Connecticut’s historic transportation initiative that uses sales tax revenue gets mixed reviews

Connecticut will fund an historic transportation initiative by using half a cent of the state’s 6.35 percent sales tax, a move that was praised by a construction group but criticized by some Republican lawmakers.

Connecticut Gov. Dannel P. Malloy reached a budget agreement with the House and Senate over the weekend with what included the largest investment in transportation in state history, the Democratic governor said.

The budget includes a $2.8 billion increase for infrastructure over the next five years. In total over the next five years, approximately $10 billion will be spent on transportation between this budget, planned capital spending, and federal funds.

Don Shubert, president of the Wethersfield-based Connecticut Construction Industries Association hailed Malloy’s efforts. “We give the governor credit for getting out in the field and talking to folks about the state’s transportation needs.”

That said, Shubert has been critical of the administration for slow progress and the Connecticut Department of Transportation’s conservative approach to planning road, bridge and infrastructure projects.

"We've been critical that their funding is not aggressive enough, but their conservative approach is paying off in this instance," Shubert said.

The American Society of Civil Engineers has given the entire country’s crumbling infrastructure system a D- grade, and Shubert said he would grade Connecticut’s infrastructure the same.

He added it would take time for the new monies to come from the transfer of state taxes. “In three to five years, it’s really going to make a difference; we’re thrilled the governor is looking at this long term.”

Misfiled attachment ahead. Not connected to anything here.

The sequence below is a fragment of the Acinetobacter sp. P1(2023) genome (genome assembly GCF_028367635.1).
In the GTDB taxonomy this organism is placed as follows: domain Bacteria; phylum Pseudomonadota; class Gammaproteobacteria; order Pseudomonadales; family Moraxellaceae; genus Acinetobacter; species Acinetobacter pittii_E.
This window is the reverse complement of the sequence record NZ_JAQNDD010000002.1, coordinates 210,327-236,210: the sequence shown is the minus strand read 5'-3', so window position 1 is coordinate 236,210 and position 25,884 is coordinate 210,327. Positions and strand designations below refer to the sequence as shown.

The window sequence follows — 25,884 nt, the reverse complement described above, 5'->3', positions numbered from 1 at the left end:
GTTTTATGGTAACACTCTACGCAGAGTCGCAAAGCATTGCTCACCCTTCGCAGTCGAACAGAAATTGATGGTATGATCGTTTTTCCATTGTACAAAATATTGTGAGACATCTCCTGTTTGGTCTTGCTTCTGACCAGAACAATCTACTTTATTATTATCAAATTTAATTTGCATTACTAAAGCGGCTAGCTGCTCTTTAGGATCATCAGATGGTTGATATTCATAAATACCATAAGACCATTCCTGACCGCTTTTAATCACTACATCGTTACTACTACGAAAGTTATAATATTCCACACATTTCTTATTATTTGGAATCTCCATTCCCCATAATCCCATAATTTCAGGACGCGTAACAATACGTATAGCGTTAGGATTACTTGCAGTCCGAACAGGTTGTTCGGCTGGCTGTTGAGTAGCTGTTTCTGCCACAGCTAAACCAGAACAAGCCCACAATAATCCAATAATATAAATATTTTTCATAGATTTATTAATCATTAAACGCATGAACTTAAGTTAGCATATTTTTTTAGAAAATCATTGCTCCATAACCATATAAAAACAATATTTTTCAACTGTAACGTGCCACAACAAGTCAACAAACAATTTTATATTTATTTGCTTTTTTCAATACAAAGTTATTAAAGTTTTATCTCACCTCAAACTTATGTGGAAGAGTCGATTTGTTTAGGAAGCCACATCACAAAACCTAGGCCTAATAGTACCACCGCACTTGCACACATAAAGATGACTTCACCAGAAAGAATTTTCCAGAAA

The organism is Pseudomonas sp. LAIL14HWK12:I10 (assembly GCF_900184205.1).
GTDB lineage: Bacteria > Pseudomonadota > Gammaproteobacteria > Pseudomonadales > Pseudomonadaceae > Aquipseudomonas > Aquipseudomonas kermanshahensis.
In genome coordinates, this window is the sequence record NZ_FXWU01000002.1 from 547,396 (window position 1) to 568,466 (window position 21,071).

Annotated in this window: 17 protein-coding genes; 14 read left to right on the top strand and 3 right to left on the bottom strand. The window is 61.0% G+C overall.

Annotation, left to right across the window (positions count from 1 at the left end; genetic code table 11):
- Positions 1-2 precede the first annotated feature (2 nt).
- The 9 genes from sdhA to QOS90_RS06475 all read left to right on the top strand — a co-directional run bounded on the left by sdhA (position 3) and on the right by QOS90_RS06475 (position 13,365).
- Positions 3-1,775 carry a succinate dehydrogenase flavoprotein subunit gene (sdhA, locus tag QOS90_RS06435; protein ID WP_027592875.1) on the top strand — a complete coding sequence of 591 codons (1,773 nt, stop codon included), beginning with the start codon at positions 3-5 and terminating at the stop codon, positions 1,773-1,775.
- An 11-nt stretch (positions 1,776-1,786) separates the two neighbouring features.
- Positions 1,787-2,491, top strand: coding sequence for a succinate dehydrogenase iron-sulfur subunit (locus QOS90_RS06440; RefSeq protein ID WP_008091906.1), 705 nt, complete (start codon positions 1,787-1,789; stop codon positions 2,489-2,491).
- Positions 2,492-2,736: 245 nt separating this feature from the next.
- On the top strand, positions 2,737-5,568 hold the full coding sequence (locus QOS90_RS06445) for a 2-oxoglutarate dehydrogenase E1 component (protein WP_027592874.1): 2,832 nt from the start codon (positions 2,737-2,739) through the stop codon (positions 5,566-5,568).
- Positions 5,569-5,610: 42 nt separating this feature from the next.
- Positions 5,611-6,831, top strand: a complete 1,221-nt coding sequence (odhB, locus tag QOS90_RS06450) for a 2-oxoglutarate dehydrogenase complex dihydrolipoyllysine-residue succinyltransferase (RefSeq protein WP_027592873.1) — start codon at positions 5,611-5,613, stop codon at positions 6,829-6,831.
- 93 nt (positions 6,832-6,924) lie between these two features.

Sen. Toni Boucher, R-Wilton, ranking member of the transportation committee, was critical of the proposal and said while the state waits on new monies to come from taxes, transportation will actually be underfunded.

“The Office of Fiscal Analysis has reported that the governor’s plan actually underfunds the transportation fund in fiscal year 2016 to the tune of $32.4 million,” she said in a written statement to TI News Daily.

Currently, the Connecticut economy unnecessarily loses billions of dollars per year in lost productivity because of its inability to properly plan for and invest in upgrades to infrastructure.

With this agreement, Connecticut will spend $613 million for highways, $281 million for bridges, $101 million for bicycle and pedestrian trails, and $43 million on bus service, a 25 percent expansion. The also budget provides for replacing the major highway interchange in Waterbury and the Hartford Interstate 84 viaduct.

Boucher agrees with the governor that Connecticut loses billions of dollars annually in economic output as a result of aging infrastructure. But she said she found it “puzzling” that given the long list of issues surrounding the state’s roads, bridges and rail, that the budget plan also essentially diverts some money from the special transportation fund.